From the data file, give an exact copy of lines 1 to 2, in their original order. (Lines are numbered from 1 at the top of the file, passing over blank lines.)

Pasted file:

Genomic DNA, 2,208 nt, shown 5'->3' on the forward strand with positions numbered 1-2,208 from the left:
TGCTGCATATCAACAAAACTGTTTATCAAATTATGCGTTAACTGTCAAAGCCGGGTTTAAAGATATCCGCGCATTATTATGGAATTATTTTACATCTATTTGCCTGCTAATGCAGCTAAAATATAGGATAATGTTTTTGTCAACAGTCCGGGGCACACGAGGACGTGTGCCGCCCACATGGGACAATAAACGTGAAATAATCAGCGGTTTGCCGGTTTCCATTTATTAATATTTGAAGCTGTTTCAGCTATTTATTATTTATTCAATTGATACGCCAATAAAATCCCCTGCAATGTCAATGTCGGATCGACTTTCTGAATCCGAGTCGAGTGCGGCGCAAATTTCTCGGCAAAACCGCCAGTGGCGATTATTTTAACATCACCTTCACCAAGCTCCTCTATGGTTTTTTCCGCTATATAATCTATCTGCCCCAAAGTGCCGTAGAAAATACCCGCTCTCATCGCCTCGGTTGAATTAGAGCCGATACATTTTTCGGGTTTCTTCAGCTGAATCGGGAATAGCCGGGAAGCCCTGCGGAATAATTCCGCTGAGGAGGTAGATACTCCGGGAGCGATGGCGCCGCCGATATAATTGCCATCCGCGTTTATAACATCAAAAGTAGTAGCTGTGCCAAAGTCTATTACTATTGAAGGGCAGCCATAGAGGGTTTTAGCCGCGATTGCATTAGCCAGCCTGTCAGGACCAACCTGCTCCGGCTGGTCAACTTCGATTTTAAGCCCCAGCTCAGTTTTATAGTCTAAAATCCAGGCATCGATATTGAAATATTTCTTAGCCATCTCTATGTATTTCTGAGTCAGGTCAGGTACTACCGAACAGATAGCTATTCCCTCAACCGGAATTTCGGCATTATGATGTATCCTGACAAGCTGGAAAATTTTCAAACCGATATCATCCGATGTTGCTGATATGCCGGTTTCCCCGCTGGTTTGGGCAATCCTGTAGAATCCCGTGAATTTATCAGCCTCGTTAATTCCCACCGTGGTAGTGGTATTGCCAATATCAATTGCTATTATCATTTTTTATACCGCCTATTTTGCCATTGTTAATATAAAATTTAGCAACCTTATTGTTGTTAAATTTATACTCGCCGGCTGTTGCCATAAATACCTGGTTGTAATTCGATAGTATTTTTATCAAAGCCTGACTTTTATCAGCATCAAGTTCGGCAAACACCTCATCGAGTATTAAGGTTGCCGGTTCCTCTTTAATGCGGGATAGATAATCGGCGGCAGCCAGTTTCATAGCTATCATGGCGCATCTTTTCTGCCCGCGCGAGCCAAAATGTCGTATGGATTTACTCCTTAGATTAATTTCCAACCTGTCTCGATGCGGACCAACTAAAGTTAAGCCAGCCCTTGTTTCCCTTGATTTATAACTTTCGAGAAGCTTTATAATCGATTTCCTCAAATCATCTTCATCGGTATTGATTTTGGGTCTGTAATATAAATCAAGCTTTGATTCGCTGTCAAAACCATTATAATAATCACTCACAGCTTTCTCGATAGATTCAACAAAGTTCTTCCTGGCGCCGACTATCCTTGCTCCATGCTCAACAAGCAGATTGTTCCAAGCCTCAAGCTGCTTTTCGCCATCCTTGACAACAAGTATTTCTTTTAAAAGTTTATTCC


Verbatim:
Genomic DNA, 2,208 nt, shown 5'->3' on the forward strand with positions numbered 1-2,208 from the left:
TGCTGCATATCAACAAAACTGTTTATCAAATTATGCGTTAACTGTCAAAGCCGGGTTTAAAGATATCCGCGCATTATTATGGAATTATTTTACATCTATTTGCCTGCTAATGCAGCTAAAATATAGGATAATGTTTTTGTCAACAGTCCGGGGCACACGAGGACGTGTGCCGCCCACATGGGACAATAAACGTGAAATAATCAGCGGTTTGCCGGTTTCCATTTATTAATATTTGAAGCTGTTTCAGCTATTTATTATTTATTCAATTGATACGCCAATAAAATCCCCTGCAATGTCAATGTCGGATCGACTTTCTGAATCCGAGTCGAGTGCGGCGCAAATTTCTCGGCAAAACCGCCAGTGGCGATTATTTTAACATCACCTTCACCAAGCTCCTCTATGGTTTTTTCCGCTATATAATCTATCTGCCCCAAAGTGCCGTAGAAAATACCCGCTCTCATCGCCTCGGTTGAATTAGAGCCGATACATTTTTCGGGTTTCTTCAGCTGAATCGGGAATAGCCGGGAAGCCCTGCGGAATAATTCCGCTGAGGAGGTAGATACTCCGGGAGCGATGGCGCCGCCGATATAATTGCCATCCGCGTTTATAACATCAAAAGTAGTAGCTGTGCCAAAGTCTATTACTATTGAAGGGCAGCCATAGAGGGTTTTAGCCGCGATTGCATTAGCCAGCCTGTCAGGACCAACCTGCTCCGGCTGGTCAACTTCGATTTTAAGCCCCAGCTCAGTTTTATAGTCTAAAATCCAGGCATCGATATTGAAATATTTCTTAGCCATCTCTATGTATTTCTGAGTCAGGTCAGGTACTACCGAACAGATAGCTATTCCCTCAACCGGAATTTCGGCATTATGATGTATCCTGACAAGCTGGAAAATTTTCAAACCGATATCATCCGATGTTGCTGATATGCCGGTTTCCCCGCTGGTTTGGGCAATCCTGTAGAATCCCGTGAATTTATCAGCCTCGTTAATTCCCACCGTGGTAGTGGTATTGCCAATATCAATTGCTATTATCATTTTTTATACCGCCTATTTTGCCATTGTTAATATAAAATTTAGCAACCTTATTGTTGTTAAATTTATACTCGCCGGCTGTTGCCATAAATACCTGGTTGTAATTCGATAGTATTTTTATCAAAGCCTGACTTTTATCAGCATCAAGTTCGGCAAACACCTCATCGAGTATTAAGGTTGCCGGTTCCTCTTTAATGCGGGATAGATAATCGGCGGCAGCCAGTTTCATAGCTATCATGGCGCATCTTTTCTGCCCGCGCGAGCCAAAATGTCGTATGGATTTACTCCTTAGATTAATTTCCAACCTGTCTCGATGCGGACCAACTAAAGTTAAGCCAGCCCTTGTTTCCCTTGATTTATAACTTTCGAGAAGCTTTATAATCGATTTCCTCAAATCATCTTCATCGGTATTGATTTTGGGTCTGTAATATAAATCAAGCTTTGATTCGCTGTCAAAACCATTATAATAATCACTCACAGCTTTCTCGATAGATTCAACAAAGTTCTTCCTGGCGCCGACTATCCTTGCTCCATGCTCAACAAGCAGATTGTTCCAAGCCTCAAGCTGCTTTTCGCCATCCTTGACAACAAGTATTTCTTTTAAAAGTTTATTCC